He wears a matching neat, buttoned up vest, and his much-worn and creased shoes have been polished to almost-mirror brightness in spite of the old and cracked leather. A carefully brushed pearl-gray fedora with an old-fashioned wide silk-ribbon hat band sits squarely on his head, the brim raised all around.

The old man speaks English in a slow, precise, scholarly, almost pedantic, but halting fashion. When my attention is first attracted, he has already been somehow drawn to explain the proceedings to the dentist.

“Where’s the fuckin’ scoreboard?’ roars the slovenly dentist.

¿Señor?” queries the elder.

“The scoreboard! The scoreboard! How ya gonna know who’s winning, Pancho?” The mouth mechanic’s wife cringes at his boorishness.

Señor,” patiently explains the old man, “the bull never wins. The bull always dies. This is not about winning because the corrida is a ceremony of the death.”

“‘S’funny, thought this was a bullfight'” slurs the dentist.

“Not to aficionados, Señor. There is no such thing as a bullfight. We have come to think of it as a living work of art, and the torero is the artist. Yes, there is much blood, and horror too, if you must look at it that way, but we see the beauty, the approach to perfection. Music written in blood.”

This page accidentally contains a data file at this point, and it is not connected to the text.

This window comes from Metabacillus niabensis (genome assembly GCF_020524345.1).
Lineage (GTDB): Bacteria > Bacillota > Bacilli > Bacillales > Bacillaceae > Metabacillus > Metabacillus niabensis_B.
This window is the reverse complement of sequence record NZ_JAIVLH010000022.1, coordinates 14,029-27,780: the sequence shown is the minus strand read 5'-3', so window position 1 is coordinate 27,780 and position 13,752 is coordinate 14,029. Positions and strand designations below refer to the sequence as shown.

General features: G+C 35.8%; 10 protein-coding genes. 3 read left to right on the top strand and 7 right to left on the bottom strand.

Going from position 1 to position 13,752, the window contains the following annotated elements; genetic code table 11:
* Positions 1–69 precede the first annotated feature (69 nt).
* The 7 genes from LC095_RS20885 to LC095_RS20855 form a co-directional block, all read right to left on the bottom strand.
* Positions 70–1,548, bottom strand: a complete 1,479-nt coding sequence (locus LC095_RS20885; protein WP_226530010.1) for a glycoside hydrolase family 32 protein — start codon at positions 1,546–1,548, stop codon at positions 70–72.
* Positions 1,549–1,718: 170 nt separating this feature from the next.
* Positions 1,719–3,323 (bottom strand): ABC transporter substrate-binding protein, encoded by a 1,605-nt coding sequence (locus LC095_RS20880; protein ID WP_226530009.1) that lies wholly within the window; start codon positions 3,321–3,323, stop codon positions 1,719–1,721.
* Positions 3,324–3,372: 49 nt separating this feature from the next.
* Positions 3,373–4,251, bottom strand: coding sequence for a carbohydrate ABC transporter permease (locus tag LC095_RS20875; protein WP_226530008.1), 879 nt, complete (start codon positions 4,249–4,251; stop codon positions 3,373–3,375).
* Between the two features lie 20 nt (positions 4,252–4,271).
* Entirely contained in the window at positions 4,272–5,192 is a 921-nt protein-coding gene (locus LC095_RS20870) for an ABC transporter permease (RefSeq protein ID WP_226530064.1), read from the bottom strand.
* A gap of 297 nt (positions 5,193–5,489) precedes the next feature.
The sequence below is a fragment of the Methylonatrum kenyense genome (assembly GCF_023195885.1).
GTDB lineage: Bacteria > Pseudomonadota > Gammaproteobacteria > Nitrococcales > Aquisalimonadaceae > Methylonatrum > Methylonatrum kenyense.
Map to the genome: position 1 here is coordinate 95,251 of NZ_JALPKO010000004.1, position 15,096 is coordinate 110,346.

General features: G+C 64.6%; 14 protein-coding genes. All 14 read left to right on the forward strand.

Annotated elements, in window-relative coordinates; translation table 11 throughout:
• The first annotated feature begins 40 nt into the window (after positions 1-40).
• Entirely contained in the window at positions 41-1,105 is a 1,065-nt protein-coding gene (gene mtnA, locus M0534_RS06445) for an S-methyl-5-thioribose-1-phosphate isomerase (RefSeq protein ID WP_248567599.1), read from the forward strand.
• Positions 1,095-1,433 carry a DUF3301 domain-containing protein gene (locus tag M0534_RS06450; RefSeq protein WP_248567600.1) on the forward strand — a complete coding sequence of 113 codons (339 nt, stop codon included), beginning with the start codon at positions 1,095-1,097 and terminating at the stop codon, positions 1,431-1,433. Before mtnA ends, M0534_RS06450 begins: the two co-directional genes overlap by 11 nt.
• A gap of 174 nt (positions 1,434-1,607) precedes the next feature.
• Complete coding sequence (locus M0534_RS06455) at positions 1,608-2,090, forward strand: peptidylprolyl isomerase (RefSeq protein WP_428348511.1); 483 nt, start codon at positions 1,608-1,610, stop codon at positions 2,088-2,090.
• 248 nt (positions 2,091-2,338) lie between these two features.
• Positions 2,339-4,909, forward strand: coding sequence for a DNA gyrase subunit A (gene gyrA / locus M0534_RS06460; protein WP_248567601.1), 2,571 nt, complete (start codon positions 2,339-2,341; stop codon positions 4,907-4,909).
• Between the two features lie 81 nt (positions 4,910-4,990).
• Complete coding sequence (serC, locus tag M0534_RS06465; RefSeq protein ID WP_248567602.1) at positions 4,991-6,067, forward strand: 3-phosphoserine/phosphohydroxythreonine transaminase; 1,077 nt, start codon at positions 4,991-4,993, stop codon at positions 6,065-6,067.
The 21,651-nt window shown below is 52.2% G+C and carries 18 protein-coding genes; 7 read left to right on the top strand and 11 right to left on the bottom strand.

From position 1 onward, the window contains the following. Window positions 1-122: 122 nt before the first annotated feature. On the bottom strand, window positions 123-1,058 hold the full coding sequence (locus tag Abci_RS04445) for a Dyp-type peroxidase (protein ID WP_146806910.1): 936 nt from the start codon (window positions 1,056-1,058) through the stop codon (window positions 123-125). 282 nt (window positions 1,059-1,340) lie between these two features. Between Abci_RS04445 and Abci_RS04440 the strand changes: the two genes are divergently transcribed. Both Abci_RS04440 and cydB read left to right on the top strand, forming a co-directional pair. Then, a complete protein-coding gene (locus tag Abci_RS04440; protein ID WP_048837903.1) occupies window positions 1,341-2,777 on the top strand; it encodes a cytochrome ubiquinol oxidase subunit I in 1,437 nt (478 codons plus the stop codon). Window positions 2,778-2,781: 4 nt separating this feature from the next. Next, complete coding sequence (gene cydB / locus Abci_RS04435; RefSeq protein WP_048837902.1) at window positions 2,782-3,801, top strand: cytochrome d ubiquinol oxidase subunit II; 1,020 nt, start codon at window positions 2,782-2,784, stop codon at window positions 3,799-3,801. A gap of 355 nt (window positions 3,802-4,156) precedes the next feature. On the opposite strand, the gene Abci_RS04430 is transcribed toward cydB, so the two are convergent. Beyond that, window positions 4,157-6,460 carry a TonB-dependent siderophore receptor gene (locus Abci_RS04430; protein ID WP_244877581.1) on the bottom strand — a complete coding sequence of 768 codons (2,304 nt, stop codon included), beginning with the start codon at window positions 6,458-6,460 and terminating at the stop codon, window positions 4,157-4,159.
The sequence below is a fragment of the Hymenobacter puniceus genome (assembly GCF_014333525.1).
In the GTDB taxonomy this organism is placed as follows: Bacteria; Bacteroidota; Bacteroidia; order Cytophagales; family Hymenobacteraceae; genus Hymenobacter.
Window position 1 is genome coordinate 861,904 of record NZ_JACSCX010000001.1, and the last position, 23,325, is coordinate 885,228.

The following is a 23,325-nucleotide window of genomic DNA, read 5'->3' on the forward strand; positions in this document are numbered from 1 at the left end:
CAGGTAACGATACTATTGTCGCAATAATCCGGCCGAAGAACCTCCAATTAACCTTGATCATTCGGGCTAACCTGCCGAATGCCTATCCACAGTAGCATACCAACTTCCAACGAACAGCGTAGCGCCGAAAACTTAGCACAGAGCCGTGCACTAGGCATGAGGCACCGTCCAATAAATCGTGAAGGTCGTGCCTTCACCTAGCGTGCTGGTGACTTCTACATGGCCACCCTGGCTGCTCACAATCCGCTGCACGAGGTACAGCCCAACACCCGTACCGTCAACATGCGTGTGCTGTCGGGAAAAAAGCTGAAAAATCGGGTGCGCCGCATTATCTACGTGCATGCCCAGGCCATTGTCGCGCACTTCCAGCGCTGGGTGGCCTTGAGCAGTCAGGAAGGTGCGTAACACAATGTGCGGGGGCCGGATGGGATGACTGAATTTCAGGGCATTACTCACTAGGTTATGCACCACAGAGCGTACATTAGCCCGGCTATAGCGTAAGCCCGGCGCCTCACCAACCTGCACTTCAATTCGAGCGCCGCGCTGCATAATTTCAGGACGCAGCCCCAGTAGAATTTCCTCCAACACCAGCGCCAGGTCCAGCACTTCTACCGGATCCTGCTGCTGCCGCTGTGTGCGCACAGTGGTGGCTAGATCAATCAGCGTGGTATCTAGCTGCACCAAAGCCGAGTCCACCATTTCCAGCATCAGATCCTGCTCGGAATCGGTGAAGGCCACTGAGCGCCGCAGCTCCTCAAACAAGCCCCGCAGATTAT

It is easy it is to tell the turistas from the indígenas. The American tourists are loud, self-conscious and often drunk, and dress like panhandling street people except for their New Balances and their Vuarnets, while the Mexicans dress up to go to the corrida, or maybe they have just come from church.

While we are sitting there, all conversation in the section stops cold because this little teenaged chica struts lubriciously past, dressed in a skintight black torero outfit with a flat-topped sombrero cordobés perched prettily on her long hair at a jaunty angle. Her raccoon-shadowed flashing eyes echo the silver boot tips, belts, buckles and hatband which attract the eye to the silky fluidity and jingle besides, just in case you are blind.